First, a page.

Original Contributions

Obesity Surgery

, Volume 24, Issue 7, pp 1085-1089

Validating the Alterable Weight Loss (AWL) Metric with 2-Year Weight Loss Outcome of 500 Patients After Gastric Bypass

  • A. W. van de LaarAffiliated withDepartment Bariatric Surgery, Slotervaartziekenhuis Email author 
  • , M. H. DolléAffiliated withDepartment Bariatric Surgery, Slotervaartziekenhuis
  • , L. M. de BrauwAffiliated withDepartment Bariatric Surgery, Slotervaartziekenhuis
  • , S. C. BruinAffiliated withDepartment Bariatric Surgery, Slotervaartziekenhuis
  • , Y. I. AchermanAffiliated withDepartment Bariatric Surgery, Slotervaartziekenhuis

Rent the article at a discount

Rent now

* Final gross prices may vary according to local VAT.

Get Access



Percentage alterable weight loss (AWL) is the only known weight loss metric independent of the initial body mass index (BMI), a unique feature ideal for use in weight loss research. AWL was not yet validated. The aim of the study is to validate the AWL metric and to confirm advantages over the excess weight loss (EWL) metric.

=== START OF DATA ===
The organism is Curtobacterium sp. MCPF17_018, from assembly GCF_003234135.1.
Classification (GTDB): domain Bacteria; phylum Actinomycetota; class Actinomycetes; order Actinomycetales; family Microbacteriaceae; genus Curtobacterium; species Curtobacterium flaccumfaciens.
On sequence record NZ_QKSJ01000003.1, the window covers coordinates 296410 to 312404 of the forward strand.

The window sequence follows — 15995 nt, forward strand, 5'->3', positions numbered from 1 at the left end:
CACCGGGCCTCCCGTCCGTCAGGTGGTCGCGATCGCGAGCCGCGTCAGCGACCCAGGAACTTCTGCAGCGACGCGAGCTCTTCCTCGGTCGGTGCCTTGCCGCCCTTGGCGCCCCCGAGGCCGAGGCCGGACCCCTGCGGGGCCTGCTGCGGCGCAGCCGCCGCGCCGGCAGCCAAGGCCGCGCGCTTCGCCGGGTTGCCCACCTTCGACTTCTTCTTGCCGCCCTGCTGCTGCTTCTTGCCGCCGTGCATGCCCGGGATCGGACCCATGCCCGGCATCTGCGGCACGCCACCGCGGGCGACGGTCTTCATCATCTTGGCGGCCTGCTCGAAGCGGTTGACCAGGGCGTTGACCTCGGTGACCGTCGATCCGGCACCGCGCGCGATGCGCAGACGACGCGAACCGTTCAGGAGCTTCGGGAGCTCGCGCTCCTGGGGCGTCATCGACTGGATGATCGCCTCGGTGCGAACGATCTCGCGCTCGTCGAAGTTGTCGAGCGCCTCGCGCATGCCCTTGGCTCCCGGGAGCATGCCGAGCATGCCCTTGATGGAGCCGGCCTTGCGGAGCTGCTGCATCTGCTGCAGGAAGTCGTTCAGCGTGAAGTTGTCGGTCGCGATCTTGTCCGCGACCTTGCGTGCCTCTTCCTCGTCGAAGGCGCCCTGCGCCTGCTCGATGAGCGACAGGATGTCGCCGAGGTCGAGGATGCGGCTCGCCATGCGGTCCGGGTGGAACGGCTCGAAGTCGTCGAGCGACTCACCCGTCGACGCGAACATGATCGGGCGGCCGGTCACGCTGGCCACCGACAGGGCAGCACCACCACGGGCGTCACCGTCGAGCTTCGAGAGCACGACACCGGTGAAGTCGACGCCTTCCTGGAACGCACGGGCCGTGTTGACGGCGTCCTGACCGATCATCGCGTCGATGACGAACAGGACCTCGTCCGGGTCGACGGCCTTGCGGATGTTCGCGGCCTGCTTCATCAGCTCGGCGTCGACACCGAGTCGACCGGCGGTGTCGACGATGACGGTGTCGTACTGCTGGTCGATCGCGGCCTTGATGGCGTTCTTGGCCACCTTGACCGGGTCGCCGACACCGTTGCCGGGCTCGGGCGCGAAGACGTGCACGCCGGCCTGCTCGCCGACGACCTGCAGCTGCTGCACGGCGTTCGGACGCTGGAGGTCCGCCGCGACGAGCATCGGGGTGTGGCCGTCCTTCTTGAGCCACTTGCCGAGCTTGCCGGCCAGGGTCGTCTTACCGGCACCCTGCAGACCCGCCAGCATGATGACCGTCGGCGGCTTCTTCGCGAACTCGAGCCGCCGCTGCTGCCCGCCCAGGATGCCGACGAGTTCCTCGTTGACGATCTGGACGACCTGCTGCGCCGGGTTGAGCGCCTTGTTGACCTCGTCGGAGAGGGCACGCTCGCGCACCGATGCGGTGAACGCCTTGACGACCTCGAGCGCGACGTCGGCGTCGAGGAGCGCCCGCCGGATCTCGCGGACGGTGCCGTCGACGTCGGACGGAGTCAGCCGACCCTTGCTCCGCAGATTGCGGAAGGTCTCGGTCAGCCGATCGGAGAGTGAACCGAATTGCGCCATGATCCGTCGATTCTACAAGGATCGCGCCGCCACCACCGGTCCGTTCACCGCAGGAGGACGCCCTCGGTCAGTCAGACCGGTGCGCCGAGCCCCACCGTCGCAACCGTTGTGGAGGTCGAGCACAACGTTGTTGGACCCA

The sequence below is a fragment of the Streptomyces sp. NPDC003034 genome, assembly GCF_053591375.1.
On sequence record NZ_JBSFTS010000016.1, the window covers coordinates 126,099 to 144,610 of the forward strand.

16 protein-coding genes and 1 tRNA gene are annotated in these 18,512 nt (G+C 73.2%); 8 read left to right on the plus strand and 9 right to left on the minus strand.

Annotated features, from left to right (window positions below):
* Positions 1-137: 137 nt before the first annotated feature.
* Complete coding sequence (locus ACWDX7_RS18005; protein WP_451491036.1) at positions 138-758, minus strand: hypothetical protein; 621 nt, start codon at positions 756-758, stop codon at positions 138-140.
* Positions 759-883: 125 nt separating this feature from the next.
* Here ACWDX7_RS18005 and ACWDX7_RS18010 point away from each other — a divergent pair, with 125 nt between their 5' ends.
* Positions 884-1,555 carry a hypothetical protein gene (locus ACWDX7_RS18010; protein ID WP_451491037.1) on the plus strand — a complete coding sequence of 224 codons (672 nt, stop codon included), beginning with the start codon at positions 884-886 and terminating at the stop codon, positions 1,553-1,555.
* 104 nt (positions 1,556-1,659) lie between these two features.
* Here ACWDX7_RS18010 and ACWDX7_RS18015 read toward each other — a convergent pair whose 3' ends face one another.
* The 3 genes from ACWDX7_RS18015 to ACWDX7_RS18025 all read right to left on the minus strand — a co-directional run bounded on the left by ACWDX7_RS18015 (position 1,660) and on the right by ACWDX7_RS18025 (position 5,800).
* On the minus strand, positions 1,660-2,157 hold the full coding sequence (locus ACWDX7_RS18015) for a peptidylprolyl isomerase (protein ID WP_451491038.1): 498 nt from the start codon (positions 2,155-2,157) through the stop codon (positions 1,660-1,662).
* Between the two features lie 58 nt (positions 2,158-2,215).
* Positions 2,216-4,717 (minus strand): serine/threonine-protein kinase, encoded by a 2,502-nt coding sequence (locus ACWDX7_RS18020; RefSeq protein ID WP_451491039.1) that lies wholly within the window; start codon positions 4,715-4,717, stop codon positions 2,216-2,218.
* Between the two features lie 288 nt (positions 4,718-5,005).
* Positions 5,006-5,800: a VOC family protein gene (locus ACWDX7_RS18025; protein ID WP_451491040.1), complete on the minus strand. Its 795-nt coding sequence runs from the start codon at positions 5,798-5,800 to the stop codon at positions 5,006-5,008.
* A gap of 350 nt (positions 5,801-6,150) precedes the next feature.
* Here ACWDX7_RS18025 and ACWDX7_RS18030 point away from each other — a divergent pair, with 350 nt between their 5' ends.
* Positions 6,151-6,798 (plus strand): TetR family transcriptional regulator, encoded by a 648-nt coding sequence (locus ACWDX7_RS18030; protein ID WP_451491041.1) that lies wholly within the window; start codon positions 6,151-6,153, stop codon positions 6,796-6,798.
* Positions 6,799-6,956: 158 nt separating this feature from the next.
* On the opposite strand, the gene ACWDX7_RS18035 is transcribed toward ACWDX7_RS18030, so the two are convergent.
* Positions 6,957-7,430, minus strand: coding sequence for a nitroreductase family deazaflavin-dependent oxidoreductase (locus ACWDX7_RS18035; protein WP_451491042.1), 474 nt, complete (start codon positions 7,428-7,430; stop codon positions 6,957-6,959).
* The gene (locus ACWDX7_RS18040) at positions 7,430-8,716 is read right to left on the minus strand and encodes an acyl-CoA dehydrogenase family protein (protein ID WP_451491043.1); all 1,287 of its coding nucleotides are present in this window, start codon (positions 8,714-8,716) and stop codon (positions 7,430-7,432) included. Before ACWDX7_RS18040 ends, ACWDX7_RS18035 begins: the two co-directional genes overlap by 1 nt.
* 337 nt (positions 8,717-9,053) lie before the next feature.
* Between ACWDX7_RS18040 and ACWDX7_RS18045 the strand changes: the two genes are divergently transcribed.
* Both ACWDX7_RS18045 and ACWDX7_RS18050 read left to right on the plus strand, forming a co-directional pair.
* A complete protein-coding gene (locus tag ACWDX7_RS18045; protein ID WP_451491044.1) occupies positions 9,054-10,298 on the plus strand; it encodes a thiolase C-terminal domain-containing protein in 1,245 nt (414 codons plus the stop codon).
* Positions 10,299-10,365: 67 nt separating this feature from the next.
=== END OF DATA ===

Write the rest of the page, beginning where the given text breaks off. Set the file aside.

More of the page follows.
AWL is tested with 2-year weight loss results of all primary laparoscopic Roux-en-Y gastric bypass patients operated in our hospital. Nadir results of patients with higher and lower initial BMI are compared (Mann–Whitney; p < 0.05) using outcome metrics BMI, percentage weight loss (WL), EWL, and AWL, for the whole group, for each gender, and for <40 and ≥40 years separately.


Five-hundred patients (401 female) out of 508 (98.4 %) had 2-year follow-up. Of all four metrics, only AWL rendered results not significantly influenced by initial BMI. The AWL outcome is initial BMI independent for both genders and age-groups. Results also confirm that women and younger patients had significantly higher AWL outcome.


The recently developed AWL metric, defined as 100% × (initialBMI − BMI) / (initialBMI − 13), is now validated. In contrast to the well-known outcome metrics BMI, EWL, and WL, the AWL metric is independent of the initial BMI. It should replace the misleading EWL metric for comparing weight loss results in bariatric research and for expressing the effectiveness of bariatric procedures. This effectiveness does not act on the total body mass, or on the excess part, but on the alterable part, defined as BMI minus 13 kg/m2 for all adult patients, female, male, young, and old.


Weight loss Gastric bypass Bariatric surgery Biostatistics Body mass index BMI AWL